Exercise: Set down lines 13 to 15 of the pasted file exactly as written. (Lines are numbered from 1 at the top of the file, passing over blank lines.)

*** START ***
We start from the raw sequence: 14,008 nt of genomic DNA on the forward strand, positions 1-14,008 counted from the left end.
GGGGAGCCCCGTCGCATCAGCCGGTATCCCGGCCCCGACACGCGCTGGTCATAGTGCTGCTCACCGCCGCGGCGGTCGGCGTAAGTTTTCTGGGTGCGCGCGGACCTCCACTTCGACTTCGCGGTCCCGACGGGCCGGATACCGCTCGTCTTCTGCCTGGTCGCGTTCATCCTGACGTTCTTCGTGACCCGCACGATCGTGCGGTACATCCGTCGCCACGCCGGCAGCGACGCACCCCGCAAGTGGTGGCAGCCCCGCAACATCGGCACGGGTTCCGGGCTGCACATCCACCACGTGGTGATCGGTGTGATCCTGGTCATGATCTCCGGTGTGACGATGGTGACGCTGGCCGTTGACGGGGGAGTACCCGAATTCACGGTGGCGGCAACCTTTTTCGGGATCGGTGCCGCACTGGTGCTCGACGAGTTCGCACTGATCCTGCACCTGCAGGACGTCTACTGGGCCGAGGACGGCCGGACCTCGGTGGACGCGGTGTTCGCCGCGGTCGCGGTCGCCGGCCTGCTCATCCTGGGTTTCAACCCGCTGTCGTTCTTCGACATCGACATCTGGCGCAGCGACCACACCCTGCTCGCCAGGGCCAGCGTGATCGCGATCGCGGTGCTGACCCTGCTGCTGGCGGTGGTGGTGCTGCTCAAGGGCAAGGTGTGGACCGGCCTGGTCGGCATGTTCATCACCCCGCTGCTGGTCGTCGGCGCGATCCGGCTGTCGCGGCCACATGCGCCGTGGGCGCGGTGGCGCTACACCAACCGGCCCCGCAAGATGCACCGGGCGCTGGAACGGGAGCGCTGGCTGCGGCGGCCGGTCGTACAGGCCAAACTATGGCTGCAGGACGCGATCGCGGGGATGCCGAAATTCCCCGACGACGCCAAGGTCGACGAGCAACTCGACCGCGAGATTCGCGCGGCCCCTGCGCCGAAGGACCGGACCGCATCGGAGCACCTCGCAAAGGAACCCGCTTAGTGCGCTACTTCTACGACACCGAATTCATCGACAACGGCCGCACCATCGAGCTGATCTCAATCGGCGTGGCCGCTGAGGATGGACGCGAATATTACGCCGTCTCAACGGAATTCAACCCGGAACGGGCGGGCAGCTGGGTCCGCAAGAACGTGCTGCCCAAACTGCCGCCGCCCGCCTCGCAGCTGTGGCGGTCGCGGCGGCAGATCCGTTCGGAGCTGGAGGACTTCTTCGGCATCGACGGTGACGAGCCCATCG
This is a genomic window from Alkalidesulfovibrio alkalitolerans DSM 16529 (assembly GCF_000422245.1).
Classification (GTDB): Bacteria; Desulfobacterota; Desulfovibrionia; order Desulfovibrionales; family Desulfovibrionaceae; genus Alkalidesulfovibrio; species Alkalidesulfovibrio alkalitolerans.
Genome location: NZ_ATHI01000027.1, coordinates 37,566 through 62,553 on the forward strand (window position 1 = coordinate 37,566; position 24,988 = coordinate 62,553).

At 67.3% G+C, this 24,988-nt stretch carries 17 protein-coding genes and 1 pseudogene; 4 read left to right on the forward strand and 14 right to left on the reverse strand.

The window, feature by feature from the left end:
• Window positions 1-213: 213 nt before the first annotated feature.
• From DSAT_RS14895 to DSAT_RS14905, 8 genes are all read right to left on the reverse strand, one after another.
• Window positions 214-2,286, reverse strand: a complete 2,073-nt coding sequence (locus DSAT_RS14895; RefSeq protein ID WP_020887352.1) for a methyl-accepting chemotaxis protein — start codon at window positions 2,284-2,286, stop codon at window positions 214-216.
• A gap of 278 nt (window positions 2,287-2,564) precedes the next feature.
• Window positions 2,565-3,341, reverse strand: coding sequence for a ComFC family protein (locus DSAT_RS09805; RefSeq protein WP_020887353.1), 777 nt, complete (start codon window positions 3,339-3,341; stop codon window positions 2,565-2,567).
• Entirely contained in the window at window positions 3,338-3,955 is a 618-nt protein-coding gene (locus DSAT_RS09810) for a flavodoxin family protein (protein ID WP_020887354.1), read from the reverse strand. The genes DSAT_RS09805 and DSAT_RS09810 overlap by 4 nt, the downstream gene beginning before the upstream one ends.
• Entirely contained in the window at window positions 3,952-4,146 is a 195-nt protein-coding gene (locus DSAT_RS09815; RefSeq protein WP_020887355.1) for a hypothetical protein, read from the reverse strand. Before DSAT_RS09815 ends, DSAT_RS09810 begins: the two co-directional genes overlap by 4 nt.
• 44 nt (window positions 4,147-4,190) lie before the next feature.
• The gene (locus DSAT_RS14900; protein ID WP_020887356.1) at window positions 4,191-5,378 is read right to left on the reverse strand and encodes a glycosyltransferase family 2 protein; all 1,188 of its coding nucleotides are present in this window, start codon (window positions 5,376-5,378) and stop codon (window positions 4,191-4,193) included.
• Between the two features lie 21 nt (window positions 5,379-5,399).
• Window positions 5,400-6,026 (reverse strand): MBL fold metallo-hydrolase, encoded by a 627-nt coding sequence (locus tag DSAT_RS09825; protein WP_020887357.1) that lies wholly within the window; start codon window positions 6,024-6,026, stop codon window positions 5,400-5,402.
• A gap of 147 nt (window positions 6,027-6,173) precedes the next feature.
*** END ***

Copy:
• Entirely contained in the window at window positions 3,338-3,955 is a 618-nt protein-coding gene (locus DSAT_RS09810) for a flavodoxin family protein (protein ID WP_020887354.1), read from the reverse strand. The genes DSAT_RS09805 and DSAT_RS09810 overlap by 4 nt, the downstream gene beginning before the upstream one ends.
• Entirely contained in the window at window positions 3,952-4,146 is a 195-nt protein-coding gene (locus DSAT_RS09815; RefSeq protein WP_020887355.1) for a hypothetical protein, read from the reverse strand. Before DSAT_RS09815 ends, DSAT_RS09810 begins: the two co-directional genes overlap by 4 nt.
• 44 nt (window positions 4,147-4,190) lie before the next feature.